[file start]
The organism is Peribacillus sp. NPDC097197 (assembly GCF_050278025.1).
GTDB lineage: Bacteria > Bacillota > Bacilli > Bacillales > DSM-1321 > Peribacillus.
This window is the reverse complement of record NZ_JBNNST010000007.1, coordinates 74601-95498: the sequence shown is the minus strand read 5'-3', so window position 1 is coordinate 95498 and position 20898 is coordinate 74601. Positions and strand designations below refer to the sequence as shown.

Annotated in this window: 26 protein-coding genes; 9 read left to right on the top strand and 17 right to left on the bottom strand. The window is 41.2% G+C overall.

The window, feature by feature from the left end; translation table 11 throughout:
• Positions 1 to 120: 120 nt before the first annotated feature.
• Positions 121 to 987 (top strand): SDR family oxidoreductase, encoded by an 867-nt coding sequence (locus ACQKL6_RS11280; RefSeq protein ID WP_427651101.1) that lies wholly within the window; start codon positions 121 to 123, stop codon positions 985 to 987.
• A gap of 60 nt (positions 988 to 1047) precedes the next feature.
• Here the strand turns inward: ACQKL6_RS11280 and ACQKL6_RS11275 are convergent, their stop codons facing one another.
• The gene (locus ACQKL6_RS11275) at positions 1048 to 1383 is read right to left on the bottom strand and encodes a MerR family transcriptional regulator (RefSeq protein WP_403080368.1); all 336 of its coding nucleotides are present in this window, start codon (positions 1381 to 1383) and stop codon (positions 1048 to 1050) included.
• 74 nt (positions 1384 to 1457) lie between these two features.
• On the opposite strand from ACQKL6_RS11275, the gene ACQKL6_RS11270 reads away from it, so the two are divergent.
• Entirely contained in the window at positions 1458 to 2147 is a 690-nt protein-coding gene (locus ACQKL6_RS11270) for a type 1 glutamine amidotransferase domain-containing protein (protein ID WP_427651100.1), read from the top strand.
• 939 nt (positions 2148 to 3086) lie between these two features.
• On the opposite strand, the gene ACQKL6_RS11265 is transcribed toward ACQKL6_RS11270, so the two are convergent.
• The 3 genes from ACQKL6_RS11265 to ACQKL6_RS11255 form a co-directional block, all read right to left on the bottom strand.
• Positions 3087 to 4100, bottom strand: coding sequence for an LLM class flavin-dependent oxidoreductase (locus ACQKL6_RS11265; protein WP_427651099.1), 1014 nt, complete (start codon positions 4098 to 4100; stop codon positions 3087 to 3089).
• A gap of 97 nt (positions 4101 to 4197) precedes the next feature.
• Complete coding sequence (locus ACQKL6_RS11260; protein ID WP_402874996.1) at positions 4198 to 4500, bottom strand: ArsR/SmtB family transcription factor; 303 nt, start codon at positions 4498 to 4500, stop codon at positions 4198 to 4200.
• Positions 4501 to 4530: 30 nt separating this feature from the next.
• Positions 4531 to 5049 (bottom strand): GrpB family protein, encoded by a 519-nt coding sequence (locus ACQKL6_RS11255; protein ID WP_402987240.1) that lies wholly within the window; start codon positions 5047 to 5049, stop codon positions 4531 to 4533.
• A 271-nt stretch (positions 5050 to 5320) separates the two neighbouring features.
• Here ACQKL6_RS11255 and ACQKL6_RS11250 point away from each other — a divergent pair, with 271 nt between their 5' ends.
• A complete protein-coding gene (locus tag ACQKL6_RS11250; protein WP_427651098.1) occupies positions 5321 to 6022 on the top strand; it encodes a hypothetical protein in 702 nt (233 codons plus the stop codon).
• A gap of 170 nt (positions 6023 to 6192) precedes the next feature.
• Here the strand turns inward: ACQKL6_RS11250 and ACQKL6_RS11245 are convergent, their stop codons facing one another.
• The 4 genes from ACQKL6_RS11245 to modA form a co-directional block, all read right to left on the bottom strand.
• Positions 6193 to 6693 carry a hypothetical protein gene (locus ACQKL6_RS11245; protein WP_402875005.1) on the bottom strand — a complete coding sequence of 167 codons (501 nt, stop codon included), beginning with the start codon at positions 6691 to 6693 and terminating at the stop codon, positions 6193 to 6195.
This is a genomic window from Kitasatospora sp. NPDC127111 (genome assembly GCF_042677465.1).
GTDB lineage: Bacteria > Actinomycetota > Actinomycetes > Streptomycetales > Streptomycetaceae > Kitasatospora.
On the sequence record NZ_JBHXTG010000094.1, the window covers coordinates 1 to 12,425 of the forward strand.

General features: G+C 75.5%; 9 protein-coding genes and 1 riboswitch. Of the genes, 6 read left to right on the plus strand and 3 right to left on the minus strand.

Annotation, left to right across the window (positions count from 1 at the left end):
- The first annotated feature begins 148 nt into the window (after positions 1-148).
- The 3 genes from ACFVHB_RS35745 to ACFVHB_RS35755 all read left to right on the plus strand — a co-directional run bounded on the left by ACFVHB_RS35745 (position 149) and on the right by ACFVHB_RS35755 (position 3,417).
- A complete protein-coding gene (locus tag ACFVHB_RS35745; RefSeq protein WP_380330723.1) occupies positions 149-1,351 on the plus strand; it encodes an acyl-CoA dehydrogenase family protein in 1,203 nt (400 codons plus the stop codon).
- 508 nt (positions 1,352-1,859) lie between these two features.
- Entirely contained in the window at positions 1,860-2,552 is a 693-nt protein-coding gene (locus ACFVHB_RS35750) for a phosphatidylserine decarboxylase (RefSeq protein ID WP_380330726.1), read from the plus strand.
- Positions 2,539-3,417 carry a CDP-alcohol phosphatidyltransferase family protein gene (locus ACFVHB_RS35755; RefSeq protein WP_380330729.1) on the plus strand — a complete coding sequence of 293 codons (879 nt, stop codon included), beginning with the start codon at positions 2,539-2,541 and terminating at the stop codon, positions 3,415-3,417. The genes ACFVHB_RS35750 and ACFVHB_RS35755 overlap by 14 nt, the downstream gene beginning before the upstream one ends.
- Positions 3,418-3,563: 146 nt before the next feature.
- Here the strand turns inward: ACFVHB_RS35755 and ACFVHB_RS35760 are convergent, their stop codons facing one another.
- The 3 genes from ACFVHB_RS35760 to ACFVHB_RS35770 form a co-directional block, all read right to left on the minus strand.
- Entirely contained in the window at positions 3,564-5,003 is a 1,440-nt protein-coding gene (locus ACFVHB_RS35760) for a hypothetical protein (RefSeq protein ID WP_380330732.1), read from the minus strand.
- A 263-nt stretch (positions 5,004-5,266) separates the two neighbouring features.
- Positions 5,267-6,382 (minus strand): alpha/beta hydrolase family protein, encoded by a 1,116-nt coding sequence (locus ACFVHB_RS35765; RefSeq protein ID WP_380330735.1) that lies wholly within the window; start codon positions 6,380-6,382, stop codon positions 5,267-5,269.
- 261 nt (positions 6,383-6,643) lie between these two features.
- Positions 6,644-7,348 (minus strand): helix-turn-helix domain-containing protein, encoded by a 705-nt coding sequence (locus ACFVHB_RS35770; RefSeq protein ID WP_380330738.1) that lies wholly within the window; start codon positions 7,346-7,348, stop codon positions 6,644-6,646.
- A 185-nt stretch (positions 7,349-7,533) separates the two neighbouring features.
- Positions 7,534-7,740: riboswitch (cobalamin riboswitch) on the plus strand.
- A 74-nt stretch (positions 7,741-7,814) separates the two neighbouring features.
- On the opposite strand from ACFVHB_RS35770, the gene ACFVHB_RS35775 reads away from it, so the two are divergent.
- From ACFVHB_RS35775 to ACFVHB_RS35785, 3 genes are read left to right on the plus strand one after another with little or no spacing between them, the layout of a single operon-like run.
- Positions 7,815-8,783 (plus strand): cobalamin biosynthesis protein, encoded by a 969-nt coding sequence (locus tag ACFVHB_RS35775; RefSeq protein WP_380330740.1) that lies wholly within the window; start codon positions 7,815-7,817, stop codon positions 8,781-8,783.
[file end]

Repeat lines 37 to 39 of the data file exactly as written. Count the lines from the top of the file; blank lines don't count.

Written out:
- 508 nt (positions 1,352-1,859) lie between these two features.
- Entirely contained in the window at positions 1,860-2,552 is a 693-nt protein-coding gene (locus ACFVHB_RS35750) for a phosphatidylserine decarboxylase (RefSeq protein ID WP_380330726.1), read from the plus strand.
- Positions 2,539-3,417 carry a CDP-alcohol phosphatidyltransferase family protein gene (locus ACFVHB_RS35755; RefSeq protein WP_380330729.1) on the plus strand — a complete coding sequence of 293 codons (879 nt, stop codon included), beginning with the start codon at positions 2,539-2,541 and terminating at the stop codon, positions 3,415-3,417. The genes ACFVHB_RS35750 and ACFVHB_RS35755 overlap by 14 nt, the downstream gene beginning before the upstream one ends.